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Int J Radiat Oncol Biol Phys. 2002 Jul 1;53(3):533-42.

Craniopharyngioma: the St. Jude Children's Research Hospital experience 1984-2001.

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  • 1Department of Radiation Oncology, St. Jude Children's Research Hospital, 332 N Lauderdale Street, Memphis, TN 38105-2794, USA.



To review our institution's experience in the treatment of craniopharyngioma and assess the merits of initial therapy with limited surgery and irradiation.


The data of 30 patients (median age 8.6 years) with a diagnosis of craniopharyngioma between April 1984 and September 1997 were reviewed. Their course of treatment, neurologic, endocrine, and cognitive function, and quality of life at last follow-up were compared.


Fifteen patients were initially treated with surgery (8 required irradiation after relapse) and 15 with limited surgery and irradiation (2 required additional treatment for tumor progression). Only 1 patient died of tumor progression. The surgery group lost a mean of 9.8 points in full-scale IQ, and the combined-modality group lost only 1.25 points (p <0.063). Patients in the surgery group who had relapses (n = 9) lost a mean of 13.1 points (p <0.067). A loss of 10 points was considered clinically significant. The surgery group also had more frequent neurologic, ophthalmic, and endocrine complications. The mean Health Utility Index (a functional quality-of-life index) was higher for the combined-modality group (0.85) than for the surgery group (0.71; p <0.063, one-sided t test).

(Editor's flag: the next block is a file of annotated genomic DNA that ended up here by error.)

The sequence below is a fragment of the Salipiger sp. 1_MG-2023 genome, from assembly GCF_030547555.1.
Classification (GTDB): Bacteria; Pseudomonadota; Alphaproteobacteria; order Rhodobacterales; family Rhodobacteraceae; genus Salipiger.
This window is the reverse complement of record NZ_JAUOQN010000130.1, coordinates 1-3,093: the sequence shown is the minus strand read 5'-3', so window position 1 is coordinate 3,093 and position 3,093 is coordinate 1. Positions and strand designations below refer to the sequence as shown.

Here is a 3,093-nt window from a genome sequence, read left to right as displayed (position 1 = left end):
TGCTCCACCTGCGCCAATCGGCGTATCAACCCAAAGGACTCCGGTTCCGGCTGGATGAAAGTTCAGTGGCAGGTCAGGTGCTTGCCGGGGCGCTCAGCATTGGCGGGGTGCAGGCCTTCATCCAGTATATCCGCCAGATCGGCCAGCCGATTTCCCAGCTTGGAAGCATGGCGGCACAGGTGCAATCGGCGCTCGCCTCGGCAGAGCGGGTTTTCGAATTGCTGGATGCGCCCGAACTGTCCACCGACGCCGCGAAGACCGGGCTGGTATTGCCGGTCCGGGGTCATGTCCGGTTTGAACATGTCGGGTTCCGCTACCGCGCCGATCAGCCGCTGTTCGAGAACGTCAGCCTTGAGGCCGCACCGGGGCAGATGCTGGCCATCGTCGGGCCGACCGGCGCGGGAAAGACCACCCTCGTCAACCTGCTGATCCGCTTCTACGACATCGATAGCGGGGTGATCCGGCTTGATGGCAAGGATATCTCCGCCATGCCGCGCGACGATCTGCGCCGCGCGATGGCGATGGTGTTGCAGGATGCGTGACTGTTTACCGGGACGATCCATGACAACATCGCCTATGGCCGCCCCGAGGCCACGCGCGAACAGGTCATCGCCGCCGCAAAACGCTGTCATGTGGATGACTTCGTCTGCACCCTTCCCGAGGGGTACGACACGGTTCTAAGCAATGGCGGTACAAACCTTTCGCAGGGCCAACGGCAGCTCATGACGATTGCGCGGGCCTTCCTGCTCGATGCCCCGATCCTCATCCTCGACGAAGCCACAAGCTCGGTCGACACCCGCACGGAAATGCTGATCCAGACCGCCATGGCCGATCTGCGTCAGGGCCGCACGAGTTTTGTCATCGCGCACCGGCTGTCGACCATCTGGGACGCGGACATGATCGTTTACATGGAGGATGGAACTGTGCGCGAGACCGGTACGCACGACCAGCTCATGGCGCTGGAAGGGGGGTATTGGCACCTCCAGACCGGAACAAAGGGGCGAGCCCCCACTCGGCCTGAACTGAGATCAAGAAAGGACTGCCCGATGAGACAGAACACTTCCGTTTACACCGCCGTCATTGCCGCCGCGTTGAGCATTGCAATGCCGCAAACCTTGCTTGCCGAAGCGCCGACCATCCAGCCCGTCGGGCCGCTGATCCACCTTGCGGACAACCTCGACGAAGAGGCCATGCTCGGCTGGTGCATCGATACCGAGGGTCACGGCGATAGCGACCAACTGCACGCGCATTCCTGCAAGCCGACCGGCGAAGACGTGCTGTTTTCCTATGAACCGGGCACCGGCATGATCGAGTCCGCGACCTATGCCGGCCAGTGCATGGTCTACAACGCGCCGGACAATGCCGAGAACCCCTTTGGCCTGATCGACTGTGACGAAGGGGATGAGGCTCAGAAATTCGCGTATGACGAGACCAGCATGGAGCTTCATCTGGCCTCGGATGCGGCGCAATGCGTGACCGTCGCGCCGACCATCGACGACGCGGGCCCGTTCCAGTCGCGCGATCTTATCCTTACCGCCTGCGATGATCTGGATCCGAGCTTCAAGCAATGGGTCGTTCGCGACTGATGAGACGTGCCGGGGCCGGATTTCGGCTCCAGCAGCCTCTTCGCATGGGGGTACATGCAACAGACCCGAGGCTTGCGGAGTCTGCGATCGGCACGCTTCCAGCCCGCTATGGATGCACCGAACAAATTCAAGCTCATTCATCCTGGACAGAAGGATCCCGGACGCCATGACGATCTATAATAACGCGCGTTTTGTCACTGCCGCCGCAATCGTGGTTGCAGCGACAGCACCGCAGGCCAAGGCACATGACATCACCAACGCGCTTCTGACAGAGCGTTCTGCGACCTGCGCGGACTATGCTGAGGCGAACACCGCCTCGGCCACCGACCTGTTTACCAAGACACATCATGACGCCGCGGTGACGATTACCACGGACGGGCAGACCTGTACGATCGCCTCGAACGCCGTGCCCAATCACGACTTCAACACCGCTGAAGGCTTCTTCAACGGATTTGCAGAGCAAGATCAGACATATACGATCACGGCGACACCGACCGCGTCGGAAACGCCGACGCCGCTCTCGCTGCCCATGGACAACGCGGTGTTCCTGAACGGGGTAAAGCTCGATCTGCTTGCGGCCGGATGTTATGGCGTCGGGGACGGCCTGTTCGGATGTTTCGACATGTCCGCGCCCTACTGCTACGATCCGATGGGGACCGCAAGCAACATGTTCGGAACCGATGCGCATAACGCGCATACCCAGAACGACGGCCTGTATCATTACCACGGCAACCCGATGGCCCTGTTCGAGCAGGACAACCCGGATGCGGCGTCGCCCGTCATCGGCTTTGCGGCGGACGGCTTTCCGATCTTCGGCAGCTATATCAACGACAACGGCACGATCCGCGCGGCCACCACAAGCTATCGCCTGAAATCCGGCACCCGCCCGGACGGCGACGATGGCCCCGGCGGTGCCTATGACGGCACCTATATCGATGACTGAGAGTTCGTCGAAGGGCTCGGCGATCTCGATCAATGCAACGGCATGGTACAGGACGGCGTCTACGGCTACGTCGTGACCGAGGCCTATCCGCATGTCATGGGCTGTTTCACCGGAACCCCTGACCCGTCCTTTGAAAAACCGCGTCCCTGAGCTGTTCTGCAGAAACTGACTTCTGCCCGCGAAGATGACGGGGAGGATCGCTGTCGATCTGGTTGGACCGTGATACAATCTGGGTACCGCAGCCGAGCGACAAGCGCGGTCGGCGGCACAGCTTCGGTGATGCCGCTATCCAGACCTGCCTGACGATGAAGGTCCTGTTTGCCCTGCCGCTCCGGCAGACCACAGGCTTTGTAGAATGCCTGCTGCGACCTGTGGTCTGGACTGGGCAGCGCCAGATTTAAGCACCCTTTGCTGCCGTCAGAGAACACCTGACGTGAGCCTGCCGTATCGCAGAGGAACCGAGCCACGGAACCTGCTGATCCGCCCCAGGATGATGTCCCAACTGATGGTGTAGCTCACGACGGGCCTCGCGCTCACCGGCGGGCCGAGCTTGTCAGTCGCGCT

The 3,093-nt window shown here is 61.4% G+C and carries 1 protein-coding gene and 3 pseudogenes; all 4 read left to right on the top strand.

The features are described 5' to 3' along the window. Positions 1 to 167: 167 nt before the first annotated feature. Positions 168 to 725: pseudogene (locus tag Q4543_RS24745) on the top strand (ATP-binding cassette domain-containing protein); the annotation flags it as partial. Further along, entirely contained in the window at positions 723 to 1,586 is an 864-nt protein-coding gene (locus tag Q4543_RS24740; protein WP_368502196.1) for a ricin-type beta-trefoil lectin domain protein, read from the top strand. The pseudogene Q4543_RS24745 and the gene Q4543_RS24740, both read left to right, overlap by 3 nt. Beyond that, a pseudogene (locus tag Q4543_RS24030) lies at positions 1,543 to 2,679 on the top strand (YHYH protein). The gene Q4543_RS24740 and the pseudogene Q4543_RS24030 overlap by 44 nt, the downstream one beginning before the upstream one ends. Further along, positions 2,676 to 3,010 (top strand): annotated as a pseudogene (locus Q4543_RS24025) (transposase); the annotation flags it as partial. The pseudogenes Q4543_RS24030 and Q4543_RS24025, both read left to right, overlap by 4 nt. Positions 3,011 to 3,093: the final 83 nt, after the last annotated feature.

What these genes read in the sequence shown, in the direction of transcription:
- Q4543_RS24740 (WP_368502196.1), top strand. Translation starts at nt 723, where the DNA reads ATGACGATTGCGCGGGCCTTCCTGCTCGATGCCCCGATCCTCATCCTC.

The acute neurologic, cognitive, and endocrine effects of surgery often affect long-term function and quality of life. Our experience suggests that limited surgery and radiotherapy cause lesser or comparable sequelae. Diabetes insipidus was the only endocrine deficiency that differed substantially in frequency between the two groups. Newer radiation planning and delivery techniques may make a combined-modality approach a good initial option for most patients.

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